Bennet, Tester Introduce Bill to Ban Members of Congress from Becoming Lobbyists, Close Revolving Door

June 3, 2014

Colorado U.S. Senator Michael Bennet today introduced a bill with Senator Jon Tester (D-MT) that would shut the revolving door of lobbyist influence in Washington by banning Members of Congress from ever becoming lobbyists.

“Washington lobbyists shouldn’t be allowed to hold more sway than the folks back home in Colorado and around the country.  Unfortunately, that isn’t always the way things happen around this place,” Bennet said.  “By preventing members of Congress from lobbying when they leave Capitol Hill and closing the revolving door for senior Congressional staff, we can put the power back into the hands of the people we came here to represent and get about the business of helping the country.”

“Too many Montanans think back room deals in Washington, D.C. run this country,” Tester said.  “Slamming shut the revolving door between lawmakers and lobbyists will let folks know that Congress puts constituents first and will make government more accountable to the American people.”

A study by the Center for Responsive Politics found that about a third of former members of the 112th Congress who are currently employed are employed at lobbying firms, and more than 12,000 registered federal lobbyists actively lobbied in Washington in 2013.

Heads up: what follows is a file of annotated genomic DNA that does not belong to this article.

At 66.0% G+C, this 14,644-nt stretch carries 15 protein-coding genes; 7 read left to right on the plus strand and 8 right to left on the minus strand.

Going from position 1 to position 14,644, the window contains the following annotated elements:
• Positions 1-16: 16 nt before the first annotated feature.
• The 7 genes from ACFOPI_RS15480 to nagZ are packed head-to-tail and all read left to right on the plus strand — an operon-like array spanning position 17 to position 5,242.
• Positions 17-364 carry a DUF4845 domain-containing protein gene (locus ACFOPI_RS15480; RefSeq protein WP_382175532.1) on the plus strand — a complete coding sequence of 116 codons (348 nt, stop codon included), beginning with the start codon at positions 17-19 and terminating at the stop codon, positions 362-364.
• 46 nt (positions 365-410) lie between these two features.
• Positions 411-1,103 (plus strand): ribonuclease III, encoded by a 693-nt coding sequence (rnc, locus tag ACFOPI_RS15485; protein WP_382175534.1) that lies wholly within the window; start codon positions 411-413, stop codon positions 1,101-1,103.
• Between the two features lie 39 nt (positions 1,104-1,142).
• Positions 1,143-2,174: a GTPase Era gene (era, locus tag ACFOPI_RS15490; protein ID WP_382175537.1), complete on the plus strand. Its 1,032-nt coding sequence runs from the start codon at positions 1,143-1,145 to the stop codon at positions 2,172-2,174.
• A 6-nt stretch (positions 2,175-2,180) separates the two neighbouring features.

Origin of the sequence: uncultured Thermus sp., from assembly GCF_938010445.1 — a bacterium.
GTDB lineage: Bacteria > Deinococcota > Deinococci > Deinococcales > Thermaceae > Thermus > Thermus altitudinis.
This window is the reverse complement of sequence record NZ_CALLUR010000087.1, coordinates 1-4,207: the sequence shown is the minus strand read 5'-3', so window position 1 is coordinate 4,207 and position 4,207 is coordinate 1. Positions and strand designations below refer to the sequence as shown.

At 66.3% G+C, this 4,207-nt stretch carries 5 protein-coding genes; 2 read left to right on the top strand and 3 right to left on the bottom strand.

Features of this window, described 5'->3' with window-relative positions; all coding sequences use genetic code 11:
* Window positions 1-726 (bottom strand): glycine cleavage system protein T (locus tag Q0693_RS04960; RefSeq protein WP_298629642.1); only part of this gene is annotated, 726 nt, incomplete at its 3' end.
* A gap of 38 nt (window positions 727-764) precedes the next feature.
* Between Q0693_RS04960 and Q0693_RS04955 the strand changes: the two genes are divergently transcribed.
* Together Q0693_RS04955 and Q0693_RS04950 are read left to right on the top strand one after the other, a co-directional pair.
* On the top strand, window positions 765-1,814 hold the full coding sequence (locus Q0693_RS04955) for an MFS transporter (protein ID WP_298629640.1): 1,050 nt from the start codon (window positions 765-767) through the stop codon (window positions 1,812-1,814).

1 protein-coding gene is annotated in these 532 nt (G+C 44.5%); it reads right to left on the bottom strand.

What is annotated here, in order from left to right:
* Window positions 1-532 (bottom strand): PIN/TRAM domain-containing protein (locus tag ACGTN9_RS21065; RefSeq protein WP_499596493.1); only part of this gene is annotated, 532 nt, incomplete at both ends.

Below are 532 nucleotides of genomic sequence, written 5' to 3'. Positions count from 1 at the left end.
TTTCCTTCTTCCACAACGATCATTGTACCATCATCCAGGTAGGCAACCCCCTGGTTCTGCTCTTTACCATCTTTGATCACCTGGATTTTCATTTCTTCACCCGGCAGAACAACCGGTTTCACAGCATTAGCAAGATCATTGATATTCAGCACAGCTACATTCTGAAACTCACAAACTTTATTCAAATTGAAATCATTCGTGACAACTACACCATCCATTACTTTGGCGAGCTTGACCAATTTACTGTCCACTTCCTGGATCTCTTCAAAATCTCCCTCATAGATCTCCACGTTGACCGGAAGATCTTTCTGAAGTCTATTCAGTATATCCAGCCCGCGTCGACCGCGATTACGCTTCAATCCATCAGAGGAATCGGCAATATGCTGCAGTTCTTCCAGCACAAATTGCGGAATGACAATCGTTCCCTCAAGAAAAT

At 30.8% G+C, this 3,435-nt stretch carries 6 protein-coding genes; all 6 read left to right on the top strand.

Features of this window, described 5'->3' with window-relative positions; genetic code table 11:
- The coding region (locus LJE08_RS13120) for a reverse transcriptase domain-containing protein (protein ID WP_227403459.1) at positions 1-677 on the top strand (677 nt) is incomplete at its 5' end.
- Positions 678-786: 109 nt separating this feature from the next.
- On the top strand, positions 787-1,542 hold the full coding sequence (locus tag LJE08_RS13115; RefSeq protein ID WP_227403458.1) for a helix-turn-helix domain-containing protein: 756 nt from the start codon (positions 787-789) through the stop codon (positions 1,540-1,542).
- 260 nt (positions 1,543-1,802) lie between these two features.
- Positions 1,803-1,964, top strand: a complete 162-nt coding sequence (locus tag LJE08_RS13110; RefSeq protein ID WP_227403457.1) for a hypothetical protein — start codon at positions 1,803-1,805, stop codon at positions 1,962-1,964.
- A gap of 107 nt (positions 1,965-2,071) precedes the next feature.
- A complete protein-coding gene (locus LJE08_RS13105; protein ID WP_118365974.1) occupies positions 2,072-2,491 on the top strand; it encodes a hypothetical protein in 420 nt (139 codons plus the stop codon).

To solve for the problem of outsized lobbyist influence and to close the revolving door, Bennet and Tester have proposed aggressive lobbying reform, which would:

  • Place a lifetime ban on current members of Congress from becoming lobbyists;
  • Increase the statutory staff restrictions on lobbying from one year to six years;
  • Ban lobbyists from joining Congressional staffs or committee staffs that they lobbied for six years;
  • Create a more accessible website for public reporting of lobbying activities;
  • Require substantial lobbying entities to report on the non-lobbyist employees they have who are former members of Congress or former senior congressional staff, and describing those employees’ job responsibilities; and
  • Increase the maximum penalty for violating the Lobbying Disclosure Act.

The bill improves disclosure requirements and promotes greater accountability.  Through increased transparency, not just by federal lobbyists, but also by firms and companies that may have former members of Congress who are skirting the lobbyist line, the public will be better informed, and the lobbying profession will be deterred from acting below board.  It also provides the public with better information and takes an important step towards cleaning up the culture in Washington.

Click here for a summary of the bill.

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